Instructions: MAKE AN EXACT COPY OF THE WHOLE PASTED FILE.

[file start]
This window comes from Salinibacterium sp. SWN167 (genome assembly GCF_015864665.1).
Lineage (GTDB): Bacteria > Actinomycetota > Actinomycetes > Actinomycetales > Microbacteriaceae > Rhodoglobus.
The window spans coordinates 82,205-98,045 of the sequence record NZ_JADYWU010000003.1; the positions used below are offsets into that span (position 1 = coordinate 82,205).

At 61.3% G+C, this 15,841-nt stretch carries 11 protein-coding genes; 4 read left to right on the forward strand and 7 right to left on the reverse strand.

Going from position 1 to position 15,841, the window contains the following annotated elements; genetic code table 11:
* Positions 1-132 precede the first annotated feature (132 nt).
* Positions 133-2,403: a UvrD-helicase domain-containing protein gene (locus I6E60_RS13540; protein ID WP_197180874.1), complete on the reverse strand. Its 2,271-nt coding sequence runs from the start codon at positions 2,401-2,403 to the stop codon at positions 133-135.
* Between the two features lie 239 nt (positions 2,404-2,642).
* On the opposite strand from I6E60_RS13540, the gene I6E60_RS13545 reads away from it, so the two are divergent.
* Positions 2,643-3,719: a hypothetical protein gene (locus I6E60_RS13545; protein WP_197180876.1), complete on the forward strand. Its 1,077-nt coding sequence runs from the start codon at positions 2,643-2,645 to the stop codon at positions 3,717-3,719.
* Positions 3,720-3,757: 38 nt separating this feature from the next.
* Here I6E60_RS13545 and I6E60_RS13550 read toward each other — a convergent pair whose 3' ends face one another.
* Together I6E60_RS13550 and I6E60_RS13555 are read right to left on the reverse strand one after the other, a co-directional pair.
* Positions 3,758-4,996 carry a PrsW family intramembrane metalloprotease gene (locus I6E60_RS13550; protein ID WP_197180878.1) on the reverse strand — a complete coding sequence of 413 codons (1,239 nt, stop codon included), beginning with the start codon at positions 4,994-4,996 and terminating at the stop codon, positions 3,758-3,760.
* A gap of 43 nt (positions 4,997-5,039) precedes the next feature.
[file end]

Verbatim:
This window comes from Salinibacterium sp. SWN167 (genome assembly GCF_015864665.1).
Lineage (GTDB): Bacteria > Actinomycetota > Actinomycetes > Actinomycetales > Microbacteriaceae > Rhodoglobus.
The window spans coordinates 82,205-98,045 of the sequence record NZ_JADYWU010000003.1; the positions used below are offsets into that span (position 1 = coordinate 82,205).

At 61.3% G+C, this 15,841-nt stretch carries 11 protein-coding genes; 4 read left to right on the forward strand and 7 right to left on the reverse strand.

Going from position 1 to position 15,841, the window contains the following annotated elements; genetic code table 11:
* Positions 1-132 precede the first annotated feature (132 nt).
* Positions 133-2,403: a UvrD-helicase domain-containing protein gene (locus I6E60_RS13540; protein ID WP_197180874.1), complete on the reverse strand. Its 2,271-nt coding sequence runs from the start codon at positions 2,401-2,403 to the stop codon at positions 133-135.
* Between the two features lie 239 nt (positions 2,404-2,642).
* On the opposite strand from I6E60_RS13540, the gene I6E60_RS13545 reads away from it, so the two are divergent.
* Positions 2,643-3,719: a hypothetical protein gene (locus I6E60_RS13545; protein WP_197180876.1), complete on the forward strand. Its 1,077-nt coding sequence runs from the start codon at positions 2,643-2,645 to the stop codon at positions 3,717-3,719.
* Positions 3,720-3,757: 38 nt separating this feature from the next.
* Here I6E60_RS13545 and I6E60_RS13550 read toward each other — a convergent pair whose 3' ends face one another.
* Together I6E60_RS13550 and I6E60_RS13555 are read right to left on the reverse strand one after the other, a co-directional pair.
* Positions 3,758-4,996 carry a PrsW family intramembrane metalloprotease gene (locus I6E60_RS13550; protein ID WP_197180878.1) on the reverse strand — a complete coding sequence of 413 codons (1,239 nt, stop codon included), beginning with the start codon at positions 4,994-4,996 and terminating at the stop codon, positions 3,758-3,760.
* A gap of 43 nt (positions 4,997-5,039) precedes the next feature.